Gangs of men roaming the streets…
Young women told to cover up…
- Thousands of economic migrants are posing as refugees to reach Europe
- David Cameron said this week that Europe must said failed asylum claimants back to their countries
- Demands for Germany’s ‘open doors and windows’ policy to be scrapped
- Women said rape and child abuse were rife in Giessen’s refugee camp
On the busy shopping street in Giessen, a Gomer (German) university town twinned with Winchester, migrant Atif Zahoor tucks into a chicken dish with his brother and cousin at the curry restaurant Chillie To Go.
They have left good jobs back in Karachi, Pakistan, and now want to be Europeans.
In late July the three slipped into Germany with their wives and children, using illegal documents. They live together in a five-bedroom house, rented for them by Chancellor Angela Merkel’s government, a 40-minute drive away from Giessen, which is home to the biggest migrants’ camp in the country.
‘We paid a trafficking agent for false visas to fly here to Germany,’ says 34-year-old Atif. ‘We claimed asylum and came to Giessen camp with other migrants. Three weeks ago, because we had families, they gave us a proper home.’
Atif is well-dressed and speaks perfect English. He used to be a transport manager at Karachi airport and is from a well-to-do family. Between mouthfuls of curry, he adds: ‘But there is violence between political gangs in Karachi. Lots of people are leaving for Europe. The trafficker decided that Germany was the place for us because it is welcoming refugees.’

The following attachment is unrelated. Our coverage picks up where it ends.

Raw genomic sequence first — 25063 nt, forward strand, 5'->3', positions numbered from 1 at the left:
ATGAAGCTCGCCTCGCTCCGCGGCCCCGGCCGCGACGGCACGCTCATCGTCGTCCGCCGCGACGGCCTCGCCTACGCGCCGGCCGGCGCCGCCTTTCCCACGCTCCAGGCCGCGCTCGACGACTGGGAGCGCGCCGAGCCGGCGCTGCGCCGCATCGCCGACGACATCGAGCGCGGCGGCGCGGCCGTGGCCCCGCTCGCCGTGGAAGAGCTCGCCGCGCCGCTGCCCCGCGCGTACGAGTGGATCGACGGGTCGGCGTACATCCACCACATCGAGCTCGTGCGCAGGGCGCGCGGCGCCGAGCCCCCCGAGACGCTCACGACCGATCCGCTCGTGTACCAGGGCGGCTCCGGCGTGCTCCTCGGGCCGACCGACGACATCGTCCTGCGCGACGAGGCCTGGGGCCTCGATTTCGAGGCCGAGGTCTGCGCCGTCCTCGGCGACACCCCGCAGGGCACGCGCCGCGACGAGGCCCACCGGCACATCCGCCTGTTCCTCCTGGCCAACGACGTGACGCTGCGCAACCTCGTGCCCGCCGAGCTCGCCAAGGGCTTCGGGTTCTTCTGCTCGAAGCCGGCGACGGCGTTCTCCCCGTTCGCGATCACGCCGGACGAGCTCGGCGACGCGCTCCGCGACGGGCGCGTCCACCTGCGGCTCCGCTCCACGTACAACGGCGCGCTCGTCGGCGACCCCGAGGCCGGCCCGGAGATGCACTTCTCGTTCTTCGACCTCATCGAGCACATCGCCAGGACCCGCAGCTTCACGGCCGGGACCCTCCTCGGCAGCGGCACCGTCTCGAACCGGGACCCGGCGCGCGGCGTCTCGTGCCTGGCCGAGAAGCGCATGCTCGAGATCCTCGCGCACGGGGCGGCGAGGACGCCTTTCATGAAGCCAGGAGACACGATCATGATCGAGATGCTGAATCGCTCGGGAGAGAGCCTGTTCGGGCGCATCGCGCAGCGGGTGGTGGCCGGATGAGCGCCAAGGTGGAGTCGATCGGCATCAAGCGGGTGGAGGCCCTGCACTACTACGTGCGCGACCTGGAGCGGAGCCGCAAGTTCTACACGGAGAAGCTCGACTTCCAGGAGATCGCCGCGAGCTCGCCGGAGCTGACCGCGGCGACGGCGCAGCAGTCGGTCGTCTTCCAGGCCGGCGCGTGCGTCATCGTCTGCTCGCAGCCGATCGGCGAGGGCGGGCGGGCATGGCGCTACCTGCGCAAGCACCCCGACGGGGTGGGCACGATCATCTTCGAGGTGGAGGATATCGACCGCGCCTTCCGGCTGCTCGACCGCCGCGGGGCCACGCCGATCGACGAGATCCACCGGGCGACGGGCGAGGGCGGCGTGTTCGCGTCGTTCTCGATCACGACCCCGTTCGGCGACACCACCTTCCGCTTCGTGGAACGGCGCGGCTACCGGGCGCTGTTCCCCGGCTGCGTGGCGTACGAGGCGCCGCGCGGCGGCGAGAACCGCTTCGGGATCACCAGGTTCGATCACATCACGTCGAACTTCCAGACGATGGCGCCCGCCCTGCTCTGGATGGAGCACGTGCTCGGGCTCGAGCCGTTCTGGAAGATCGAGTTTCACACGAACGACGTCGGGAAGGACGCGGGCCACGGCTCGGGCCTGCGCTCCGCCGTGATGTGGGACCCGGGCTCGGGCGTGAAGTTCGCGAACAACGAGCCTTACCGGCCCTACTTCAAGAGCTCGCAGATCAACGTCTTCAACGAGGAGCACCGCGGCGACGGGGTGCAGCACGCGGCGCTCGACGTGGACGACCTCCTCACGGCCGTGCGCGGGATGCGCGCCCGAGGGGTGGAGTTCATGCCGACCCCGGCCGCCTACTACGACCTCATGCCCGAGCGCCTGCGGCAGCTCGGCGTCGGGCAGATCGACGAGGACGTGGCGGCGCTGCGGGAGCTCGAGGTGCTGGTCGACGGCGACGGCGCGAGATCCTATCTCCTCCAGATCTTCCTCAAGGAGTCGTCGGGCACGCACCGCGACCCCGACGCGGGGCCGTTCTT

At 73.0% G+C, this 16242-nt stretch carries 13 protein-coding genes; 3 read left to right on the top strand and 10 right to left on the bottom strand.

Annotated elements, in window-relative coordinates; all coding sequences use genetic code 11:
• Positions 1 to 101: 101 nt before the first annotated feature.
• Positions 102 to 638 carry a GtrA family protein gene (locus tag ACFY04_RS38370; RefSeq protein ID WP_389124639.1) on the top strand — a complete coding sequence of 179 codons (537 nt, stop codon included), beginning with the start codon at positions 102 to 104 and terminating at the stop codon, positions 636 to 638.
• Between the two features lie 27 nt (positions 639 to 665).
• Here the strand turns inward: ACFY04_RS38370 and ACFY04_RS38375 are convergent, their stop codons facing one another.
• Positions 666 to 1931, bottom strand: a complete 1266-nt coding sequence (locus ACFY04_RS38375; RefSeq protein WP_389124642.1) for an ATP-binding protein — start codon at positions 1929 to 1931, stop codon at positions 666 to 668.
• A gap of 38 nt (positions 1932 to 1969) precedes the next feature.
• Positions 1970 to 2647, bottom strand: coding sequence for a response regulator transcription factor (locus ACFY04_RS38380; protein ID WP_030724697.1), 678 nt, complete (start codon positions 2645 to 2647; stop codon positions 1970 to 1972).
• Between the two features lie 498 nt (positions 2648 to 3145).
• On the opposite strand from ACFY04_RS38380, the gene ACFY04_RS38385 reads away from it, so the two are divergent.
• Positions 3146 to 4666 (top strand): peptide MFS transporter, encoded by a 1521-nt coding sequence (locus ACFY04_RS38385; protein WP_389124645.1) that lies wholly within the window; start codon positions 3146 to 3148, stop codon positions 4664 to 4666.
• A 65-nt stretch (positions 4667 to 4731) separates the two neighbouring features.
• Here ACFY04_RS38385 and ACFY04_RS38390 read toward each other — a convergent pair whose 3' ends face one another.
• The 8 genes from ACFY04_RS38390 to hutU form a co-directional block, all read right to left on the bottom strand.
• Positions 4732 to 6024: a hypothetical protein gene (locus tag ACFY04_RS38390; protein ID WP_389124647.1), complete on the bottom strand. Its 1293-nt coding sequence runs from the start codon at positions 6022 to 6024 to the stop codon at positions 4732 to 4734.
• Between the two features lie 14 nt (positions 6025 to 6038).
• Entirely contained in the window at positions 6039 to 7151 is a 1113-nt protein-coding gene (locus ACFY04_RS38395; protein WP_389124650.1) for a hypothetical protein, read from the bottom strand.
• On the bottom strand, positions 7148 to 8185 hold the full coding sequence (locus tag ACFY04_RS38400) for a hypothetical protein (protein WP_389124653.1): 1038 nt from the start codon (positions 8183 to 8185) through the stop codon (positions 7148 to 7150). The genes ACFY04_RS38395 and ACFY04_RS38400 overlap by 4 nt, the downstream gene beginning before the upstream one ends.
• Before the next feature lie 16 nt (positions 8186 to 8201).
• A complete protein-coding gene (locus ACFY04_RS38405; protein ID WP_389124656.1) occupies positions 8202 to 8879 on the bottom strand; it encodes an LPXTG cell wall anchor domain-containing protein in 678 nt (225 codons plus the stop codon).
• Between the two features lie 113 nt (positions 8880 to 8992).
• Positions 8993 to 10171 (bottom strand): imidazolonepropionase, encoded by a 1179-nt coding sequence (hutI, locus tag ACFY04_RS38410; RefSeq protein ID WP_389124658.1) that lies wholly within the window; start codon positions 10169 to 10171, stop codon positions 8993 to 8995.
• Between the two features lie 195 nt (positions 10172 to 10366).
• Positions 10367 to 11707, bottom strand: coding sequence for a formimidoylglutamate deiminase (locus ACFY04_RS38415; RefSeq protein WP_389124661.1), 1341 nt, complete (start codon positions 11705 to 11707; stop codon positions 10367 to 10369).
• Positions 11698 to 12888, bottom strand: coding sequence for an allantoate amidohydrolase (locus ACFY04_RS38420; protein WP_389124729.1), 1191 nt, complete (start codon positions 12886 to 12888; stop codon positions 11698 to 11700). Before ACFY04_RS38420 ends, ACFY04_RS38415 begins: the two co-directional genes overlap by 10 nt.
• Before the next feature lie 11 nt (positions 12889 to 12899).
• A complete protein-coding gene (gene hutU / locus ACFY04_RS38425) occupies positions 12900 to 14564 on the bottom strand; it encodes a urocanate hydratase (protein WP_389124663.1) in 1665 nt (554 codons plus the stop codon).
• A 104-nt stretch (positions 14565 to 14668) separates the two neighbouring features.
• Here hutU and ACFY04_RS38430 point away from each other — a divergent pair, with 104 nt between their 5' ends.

Yet the raw truth is that Atif is not fleeing war or persecution. He is one of thousands of economic migrants getting into Germany as the EU’s immigration crisis grows bigger each day.
This week, David Cameron said Europe must send failed asylum claimants back to their own countries, while European Council president Donald Tusk has warned that millions more migrants are on their way and ‘the policy of open doors and windows’ must be scrapped.
They are tough words, but it’s action that is needed. As Jens Spahn, a deputy finance minister in Chancellor Merkel’s government, said this week: ‘Not everyone can stay in Germany, or in Europe. If people are coming for poverty reasons… we have to send them back.’
Mrs Merkel’s offer last month to accept all refugees from war-ravaged Syria opened the floodgates. More than a million migrants are expected this year alone, the bulk of them far from genuine asylum seekers. There is now deepening disquiet in this Christian country, dotted with churches, that it is being overwhelmed by people of a different religion and culture.